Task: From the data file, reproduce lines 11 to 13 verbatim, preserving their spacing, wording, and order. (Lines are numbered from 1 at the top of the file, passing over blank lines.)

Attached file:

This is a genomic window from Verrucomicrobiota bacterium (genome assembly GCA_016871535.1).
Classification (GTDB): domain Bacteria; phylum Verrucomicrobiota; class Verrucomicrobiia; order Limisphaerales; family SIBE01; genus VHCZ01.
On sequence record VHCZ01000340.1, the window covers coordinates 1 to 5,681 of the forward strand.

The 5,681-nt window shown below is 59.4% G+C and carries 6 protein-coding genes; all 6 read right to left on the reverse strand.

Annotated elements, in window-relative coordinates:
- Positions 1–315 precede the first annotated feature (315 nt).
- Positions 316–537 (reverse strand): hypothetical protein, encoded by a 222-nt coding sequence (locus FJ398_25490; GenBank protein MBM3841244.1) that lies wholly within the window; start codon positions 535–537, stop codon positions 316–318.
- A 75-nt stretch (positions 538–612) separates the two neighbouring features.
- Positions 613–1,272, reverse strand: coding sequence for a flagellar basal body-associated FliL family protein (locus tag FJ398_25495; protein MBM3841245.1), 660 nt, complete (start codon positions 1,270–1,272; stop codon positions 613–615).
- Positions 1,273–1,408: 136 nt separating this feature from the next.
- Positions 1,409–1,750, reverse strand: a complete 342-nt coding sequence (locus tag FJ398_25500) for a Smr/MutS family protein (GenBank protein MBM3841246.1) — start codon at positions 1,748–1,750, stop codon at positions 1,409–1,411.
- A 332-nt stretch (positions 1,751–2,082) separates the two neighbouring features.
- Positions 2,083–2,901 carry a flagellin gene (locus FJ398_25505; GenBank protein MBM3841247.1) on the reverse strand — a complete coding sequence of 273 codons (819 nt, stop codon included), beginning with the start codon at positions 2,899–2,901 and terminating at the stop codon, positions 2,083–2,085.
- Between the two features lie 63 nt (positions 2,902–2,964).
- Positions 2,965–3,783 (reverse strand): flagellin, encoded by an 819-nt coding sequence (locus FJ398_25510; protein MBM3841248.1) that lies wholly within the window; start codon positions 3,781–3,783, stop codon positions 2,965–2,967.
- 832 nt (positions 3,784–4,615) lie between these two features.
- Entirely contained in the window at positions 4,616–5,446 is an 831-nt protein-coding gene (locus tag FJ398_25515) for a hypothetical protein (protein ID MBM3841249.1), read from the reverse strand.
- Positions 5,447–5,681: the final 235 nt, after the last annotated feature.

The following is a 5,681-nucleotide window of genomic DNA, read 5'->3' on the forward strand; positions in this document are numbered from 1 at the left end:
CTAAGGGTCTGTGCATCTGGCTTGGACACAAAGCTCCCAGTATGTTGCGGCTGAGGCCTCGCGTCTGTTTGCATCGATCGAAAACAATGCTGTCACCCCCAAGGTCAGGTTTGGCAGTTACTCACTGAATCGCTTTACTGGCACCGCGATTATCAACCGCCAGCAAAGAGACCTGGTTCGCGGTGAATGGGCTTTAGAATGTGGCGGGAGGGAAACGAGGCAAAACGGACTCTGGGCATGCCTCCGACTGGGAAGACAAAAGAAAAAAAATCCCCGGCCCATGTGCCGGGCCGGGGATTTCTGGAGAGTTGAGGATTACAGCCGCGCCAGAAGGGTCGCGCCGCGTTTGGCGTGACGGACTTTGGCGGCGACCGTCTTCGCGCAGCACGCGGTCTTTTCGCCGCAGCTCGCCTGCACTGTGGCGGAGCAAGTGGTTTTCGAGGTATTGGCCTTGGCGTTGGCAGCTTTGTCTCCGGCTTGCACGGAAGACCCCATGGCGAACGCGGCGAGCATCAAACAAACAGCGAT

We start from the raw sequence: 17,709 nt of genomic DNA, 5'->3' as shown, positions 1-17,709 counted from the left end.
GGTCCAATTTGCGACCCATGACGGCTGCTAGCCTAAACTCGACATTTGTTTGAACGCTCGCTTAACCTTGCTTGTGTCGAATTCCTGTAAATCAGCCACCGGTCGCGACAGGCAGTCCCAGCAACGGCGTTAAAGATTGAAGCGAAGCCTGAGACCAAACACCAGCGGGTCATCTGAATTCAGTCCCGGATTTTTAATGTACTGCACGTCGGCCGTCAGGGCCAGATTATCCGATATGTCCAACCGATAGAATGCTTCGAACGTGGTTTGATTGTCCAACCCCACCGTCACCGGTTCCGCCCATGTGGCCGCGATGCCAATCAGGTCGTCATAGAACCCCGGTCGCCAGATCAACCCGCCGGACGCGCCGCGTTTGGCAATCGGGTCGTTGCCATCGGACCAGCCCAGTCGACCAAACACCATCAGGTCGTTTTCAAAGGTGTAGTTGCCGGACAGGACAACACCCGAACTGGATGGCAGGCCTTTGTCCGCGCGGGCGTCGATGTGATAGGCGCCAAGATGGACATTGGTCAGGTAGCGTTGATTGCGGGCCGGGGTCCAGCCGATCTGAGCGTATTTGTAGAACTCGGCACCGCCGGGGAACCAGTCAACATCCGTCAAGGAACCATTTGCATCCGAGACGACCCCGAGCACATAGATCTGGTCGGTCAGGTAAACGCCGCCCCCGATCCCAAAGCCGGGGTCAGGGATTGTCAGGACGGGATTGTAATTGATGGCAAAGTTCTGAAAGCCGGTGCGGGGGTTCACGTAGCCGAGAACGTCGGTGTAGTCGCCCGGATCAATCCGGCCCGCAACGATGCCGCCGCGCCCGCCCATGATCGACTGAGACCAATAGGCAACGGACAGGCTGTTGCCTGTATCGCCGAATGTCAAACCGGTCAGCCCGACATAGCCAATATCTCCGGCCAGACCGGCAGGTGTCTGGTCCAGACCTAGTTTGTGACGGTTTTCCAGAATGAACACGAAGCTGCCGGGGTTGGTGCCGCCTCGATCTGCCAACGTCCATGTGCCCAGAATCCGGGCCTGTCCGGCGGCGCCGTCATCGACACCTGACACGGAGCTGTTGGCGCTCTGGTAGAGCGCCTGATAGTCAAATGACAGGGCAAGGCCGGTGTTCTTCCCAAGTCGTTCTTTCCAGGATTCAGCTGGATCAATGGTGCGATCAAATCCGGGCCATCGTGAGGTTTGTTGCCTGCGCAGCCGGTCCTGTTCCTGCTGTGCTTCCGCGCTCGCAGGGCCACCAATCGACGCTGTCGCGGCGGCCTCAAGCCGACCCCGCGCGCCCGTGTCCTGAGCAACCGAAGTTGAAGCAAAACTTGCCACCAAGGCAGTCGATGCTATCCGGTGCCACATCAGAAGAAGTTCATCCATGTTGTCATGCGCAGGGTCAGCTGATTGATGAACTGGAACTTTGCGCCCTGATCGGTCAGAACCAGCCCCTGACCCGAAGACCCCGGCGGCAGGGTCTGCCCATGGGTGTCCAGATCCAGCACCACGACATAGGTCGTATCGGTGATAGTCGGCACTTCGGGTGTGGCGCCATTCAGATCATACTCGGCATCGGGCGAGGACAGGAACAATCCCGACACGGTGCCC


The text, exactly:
- Positions 1,409–1,750, reverse strand: a complete 342-nt coding sequence (locus tag FJ398_25500) for a Smr/MutS family protein (GenBank protein MBM3841246.1) — start codon at positions 1,748–1,750, stop codon at positions 1,409–1,411.
- A 332-nt stretch (positions 1,751–2,082) separates the two neighbouring features.
- Positions 2,083–2,901 carry a flagellin gene (locus FJ398_25505; GenBank protein MBM3841247.1) on the reverse strand — a complete coding sequence of 273 codons (819 nt, stop codon included), beginning with the start codon at positions 2,899–2,901 and terminating at the stop codon, positions 2,083–2,085.